I understand Roshdy Zem wanted to do a character study more than a courtroom drama and there's no doubt over the dramatic potential of the story of a wrongfully accused foreigner, not to make it a Dreyfus affair as the passionate lawyer Jacques Vergès would claim, but something closer to Hitchcock's "Wrong Man", to name another Fonda movie. Objectively, it was a puzzling case that didn't reveal all its secrets because of a botched investigation and that was an accusation more viable than the plain statement of Omar's innocence. I personally believe he is innocent, but I feel like the partiality of Zem did a disservice to his initial intent, which was to invite the Justice to re-open the case, and tackle it with more seriousness and if possible, see how the use of DNA can clear Raddad from these accusations. The film should have been more impartial for the innocence thesis' own good.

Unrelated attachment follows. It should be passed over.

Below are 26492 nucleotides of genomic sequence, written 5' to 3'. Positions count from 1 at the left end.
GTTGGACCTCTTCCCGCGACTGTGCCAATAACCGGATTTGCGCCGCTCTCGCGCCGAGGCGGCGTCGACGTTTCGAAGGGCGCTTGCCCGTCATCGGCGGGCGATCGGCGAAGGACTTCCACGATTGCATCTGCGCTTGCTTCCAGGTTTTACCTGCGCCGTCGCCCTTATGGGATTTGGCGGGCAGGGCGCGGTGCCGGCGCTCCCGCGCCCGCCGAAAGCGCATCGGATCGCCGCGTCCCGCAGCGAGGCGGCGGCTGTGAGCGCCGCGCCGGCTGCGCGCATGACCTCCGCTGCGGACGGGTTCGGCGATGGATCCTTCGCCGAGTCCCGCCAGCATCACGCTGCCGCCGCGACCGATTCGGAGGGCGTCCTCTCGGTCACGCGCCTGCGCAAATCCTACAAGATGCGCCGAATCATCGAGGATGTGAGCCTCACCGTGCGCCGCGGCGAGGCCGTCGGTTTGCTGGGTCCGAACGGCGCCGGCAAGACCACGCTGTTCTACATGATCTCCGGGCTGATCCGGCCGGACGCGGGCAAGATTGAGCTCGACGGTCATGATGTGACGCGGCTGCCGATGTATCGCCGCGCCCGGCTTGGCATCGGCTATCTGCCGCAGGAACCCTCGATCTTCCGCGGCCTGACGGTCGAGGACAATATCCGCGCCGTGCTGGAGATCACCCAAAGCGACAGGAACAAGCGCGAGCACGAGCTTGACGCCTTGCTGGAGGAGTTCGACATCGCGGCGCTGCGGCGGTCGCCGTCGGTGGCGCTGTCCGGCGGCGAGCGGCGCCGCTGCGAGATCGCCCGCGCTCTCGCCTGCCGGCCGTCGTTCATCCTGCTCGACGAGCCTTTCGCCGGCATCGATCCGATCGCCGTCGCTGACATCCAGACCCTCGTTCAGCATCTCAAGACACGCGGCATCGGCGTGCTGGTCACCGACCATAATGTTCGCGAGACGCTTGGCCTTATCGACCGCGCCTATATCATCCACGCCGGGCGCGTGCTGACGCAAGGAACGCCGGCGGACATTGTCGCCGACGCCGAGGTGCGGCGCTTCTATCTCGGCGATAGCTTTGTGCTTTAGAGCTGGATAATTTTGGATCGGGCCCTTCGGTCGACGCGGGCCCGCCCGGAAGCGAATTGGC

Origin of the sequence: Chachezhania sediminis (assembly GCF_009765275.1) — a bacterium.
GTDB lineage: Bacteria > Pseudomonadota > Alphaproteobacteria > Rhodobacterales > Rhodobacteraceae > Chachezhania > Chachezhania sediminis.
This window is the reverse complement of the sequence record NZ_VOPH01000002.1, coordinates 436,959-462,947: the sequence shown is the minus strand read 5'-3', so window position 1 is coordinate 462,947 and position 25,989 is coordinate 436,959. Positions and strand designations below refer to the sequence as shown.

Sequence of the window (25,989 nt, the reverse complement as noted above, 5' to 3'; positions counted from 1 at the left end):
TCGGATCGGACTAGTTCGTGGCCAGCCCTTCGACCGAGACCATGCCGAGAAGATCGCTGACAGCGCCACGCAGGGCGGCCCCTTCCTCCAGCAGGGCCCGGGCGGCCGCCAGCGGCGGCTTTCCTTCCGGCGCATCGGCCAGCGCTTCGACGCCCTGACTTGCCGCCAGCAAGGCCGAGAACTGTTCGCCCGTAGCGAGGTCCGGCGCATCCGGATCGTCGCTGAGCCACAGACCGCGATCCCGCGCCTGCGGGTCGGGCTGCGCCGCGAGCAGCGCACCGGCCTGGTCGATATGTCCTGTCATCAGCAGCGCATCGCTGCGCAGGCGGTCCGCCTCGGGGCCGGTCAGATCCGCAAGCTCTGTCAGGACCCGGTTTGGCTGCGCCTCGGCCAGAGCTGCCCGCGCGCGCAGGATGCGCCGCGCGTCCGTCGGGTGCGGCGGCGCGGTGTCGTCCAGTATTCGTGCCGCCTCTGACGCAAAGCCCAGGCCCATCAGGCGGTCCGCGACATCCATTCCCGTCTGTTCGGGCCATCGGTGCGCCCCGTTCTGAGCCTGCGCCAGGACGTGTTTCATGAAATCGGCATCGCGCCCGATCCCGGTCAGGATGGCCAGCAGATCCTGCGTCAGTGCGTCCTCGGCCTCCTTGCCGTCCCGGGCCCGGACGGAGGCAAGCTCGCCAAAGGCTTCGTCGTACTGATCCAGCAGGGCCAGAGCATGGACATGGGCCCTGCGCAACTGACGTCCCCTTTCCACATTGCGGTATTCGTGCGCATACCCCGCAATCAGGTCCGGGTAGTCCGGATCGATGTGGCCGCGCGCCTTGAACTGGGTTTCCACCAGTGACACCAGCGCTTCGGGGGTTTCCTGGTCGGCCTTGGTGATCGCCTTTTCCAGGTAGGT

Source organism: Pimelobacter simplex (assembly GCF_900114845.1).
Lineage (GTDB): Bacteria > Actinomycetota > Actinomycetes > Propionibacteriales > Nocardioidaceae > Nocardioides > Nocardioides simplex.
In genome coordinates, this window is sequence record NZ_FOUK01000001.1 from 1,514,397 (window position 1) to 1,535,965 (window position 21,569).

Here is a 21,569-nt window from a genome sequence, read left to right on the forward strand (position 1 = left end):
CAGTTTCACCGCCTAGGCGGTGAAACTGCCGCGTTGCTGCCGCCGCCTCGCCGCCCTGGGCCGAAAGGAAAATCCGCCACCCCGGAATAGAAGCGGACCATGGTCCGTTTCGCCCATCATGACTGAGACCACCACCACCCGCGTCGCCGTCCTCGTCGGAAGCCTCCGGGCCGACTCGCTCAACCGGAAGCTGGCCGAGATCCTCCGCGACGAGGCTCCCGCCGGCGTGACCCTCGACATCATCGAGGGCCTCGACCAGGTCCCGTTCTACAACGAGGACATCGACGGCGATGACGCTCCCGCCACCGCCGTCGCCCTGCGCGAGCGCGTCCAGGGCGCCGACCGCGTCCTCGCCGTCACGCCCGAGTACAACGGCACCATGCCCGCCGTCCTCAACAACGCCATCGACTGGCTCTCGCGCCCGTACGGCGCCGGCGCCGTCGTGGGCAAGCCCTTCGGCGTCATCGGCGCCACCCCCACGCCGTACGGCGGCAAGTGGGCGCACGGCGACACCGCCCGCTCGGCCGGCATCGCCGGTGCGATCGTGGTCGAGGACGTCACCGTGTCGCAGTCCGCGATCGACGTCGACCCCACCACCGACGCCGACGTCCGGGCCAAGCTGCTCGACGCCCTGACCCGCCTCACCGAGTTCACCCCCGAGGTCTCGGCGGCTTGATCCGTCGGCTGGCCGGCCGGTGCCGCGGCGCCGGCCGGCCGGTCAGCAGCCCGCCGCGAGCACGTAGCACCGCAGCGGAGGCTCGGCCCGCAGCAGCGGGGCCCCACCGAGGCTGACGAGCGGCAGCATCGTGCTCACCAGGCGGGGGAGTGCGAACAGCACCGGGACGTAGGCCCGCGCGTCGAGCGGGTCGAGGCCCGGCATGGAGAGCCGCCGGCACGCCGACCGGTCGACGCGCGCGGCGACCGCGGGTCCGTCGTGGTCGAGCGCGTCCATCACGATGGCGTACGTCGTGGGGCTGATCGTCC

The performances were remarkable, and Samy Bouajilla deserved his nomination for the French Oscars (although he didn't look like Raddad who was taller with more delicate features, in fact, Roshdy Zem would have fitted as well). I just wished the film had focused a little more on his charismatic lawyer, the famous or infamous Jacques Vergès, former lawyer of terrorist Carlos and Klaus Barbie, whose flamboyant and erudite personality had overshadowed his client's case, inflicting so much political resonance to his defense that he became like Zola stealing Drefus' thunder. But Vergès is relegated to a secondary, in fact, tertiary level while he was probably one of the main protagonists, so it's rather puzzling for a film of such mature directing to give such a small part to such an important character, but to be completely fair, it doesn't add much to the case either.
"Omar Killed Me" simply revisits the case with a more human focus on its protagonists, but there was so much to tell about it, so much to remind us about that a documentary might have been more insightful. One reading of Wikipedia has been richer in information and insights while the film was more about Omar's struggle. But it's precisely for the sake of his rehabilitation and in tribute to his difficult journey, that the film should have had a more rational approach to the case.